Illustration of clown on unicycle

Look Away From Fear and Towards Education

By Molly Rose Levine

 

As someone with friends and colleagues scattered around the world, the fallout of violence and disruption hits close to home, no matter where that happens to be: Juba; Beirut; Nice; Baghdad; Athens; Aleppo; Paris. After the attack on the Istanbul airport last month, my heart clenched in my throat as I waited to hear if any community member had been traveling through the airport. I breathed a sigh of relief: another tragedy dodged. Little did I know that a few weeks later we would still be changing plans to accommodate violence in the region.

South Sudan had been experiencing a period of peace since a treaty signed in August 2015, but unfortunately experienced violent clashes at the beginning of July. Together with our partners at INTERSOS and Save the Children Juba, we made the call to postpone our project. Without a safety/evacuation plan from our partners and support from the Consulate, we will not send our artists into active conflict areas. In the end, we could not assure the safety of our team in the event of increasing clashes. This decision was difficult after so much time and energy was put into the project. I wrote a blog which explains more about the situation in South Sudan. Read it here.

Three days before our artistic team planned to travel to Turkey; the failed military coup happened. We waited for the aftermath, hoping against hope that in three days the situation would be stable. By the time we needed to make the call, we did not have enough information to move forward, and so we grounded the US artists. Our artists understood and were grateful for our thought and consideration – they felt we were making the right call.

The silver lining? Our Turkish counterparts continued with the program! Professional clowns artists in Turkey performed for 5,000 children in 19 shows, across ten cities and refugee camps. Even in the midst of turmoil, they still made an impact and shared laughter with the communities who need it more than ever. The program continuing with our Turkish counterparts was the ray of sunlight in the dark cloud of disappointment.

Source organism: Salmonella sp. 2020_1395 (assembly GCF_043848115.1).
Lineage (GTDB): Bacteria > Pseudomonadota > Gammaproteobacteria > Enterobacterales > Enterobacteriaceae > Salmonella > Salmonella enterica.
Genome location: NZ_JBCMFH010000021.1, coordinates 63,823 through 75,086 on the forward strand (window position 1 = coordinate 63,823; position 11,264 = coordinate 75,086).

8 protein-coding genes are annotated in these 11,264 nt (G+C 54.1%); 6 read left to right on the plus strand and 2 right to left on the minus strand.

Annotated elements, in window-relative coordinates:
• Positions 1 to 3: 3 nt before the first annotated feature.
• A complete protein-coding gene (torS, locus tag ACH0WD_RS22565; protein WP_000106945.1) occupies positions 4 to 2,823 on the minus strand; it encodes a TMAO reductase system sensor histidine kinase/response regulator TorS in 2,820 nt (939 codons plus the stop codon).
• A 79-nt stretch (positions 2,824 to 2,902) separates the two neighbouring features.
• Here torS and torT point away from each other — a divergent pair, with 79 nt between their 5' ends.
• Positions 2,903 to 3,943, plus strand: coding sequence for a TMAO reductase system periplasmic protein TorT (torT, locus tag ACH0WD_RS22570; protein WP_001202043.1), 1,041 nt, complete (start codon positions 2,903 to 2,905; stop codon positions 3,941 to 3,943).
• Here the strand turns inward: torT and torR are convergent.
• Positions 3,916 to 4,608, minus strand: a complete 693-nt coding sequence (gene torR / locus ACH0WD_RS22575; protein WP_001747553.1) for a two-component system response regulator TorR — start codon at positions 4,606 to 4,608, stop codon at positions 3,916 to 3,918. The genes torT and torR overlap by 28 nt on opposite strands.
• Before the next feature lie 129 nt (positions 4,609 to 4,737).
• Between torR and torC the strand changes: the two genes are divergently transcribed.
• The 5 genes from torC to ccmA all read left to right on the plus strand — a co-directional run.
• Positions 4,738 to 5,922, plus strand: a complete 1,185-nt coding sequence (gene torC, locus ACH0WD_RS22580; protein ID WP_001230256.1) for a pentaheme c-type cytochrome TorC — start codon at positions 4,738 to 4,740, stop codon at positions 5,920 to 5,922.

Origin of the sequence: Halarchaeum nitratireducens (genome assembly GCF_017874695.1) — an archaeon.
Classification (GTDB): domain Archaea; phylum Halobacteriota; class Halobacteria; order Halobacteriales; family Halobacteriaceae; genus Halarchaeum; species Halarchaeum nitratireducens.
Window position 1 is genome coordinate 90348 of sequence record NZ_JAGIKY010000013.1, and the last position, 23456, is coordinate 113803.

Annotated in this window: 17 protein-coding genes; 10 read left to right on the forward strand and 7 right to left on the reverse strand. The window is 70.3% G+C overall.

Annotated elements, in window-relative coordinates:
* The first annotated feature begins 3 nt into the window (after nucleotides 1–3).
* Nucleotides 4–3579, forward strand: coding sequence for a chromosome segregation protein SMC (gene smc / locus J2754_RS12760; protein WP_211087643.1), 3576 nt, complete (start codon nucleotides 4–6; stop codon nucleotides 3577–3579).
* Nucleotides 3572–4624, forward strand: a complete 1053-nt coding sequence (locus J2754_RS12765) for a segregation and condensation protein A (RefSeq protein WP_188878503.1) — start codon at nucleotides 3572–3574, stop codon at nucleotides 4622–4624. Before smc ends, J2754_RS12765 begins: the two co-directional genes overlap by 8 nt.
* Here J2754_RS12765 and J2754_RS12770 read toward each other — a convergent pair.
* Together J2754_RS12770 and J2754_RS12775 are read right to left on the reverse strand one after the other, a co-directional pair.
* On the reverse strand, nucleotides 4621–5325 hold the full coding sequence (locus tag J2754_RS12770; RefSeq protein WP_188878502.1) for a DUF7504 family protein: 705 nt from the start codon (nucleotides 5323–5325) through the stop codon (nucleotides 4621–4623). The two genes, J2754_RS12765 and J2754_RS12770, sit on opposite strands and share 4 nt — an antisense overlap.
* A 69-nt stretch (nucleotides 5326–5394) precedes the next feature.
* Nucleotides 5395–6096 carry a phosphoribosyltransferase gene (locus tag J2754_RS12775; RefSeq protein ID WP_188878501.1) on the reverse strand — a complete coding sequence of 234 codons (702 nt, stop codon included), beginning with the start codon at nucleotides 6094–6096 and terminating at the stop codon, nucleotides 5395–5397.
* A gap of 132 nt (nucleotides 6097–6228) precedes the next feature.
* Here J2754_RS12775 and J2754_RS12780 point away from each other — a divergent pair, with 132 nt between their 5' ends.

Like our colleagues in Turkey, we know that there are people in crisis right here in our country. Since 1975, Americans have welcomed over 3 million refugees from all over the world. Refugees have built new lives, homes, and communities in towns and cities in all 50 states.  And yet, we are now finding ourselves in a climate of extreme fear and xenophobia, despite 30 years of welcoming refugees. As violent disruption continues to increase steadily around the world, we feel called to do more here at home. We want to have more impact by sharing the twenty years of organizational knowledge about listening; empathizing; communicating cross-culturally; and processing trauma with laughter and play.

The world is changing. In a world where violence, conflict, and disruption seem to be all around us, what can we do? How can we be agile? How can we do our beneficial work where it helps the most?

This fall Clowns Without Borders USA is launching an Education Program called, Take Laughter With You. This program will be age appropriate learning on topics including human displacement, cross-cultural understanding, listening and empathy building – all wrapped up in a healthy dose of PLAY. We are growing this program from the roots of a similar and successful initiative created by Clowns Without Borders Sweden. We feel a sense of urgency to bring this program to fruition, so we’re excited to be prototyping in real time, learning as we go, and actively reacting to feedback from communities we work with – just like we do in all of our programs.  

If you’re interested, you can help in this first phase by filling out this quick survey! https://www.surveymonkey.com/r/XWB7LNW

We are so excited to see how we can grow and learn together! Will you join us?

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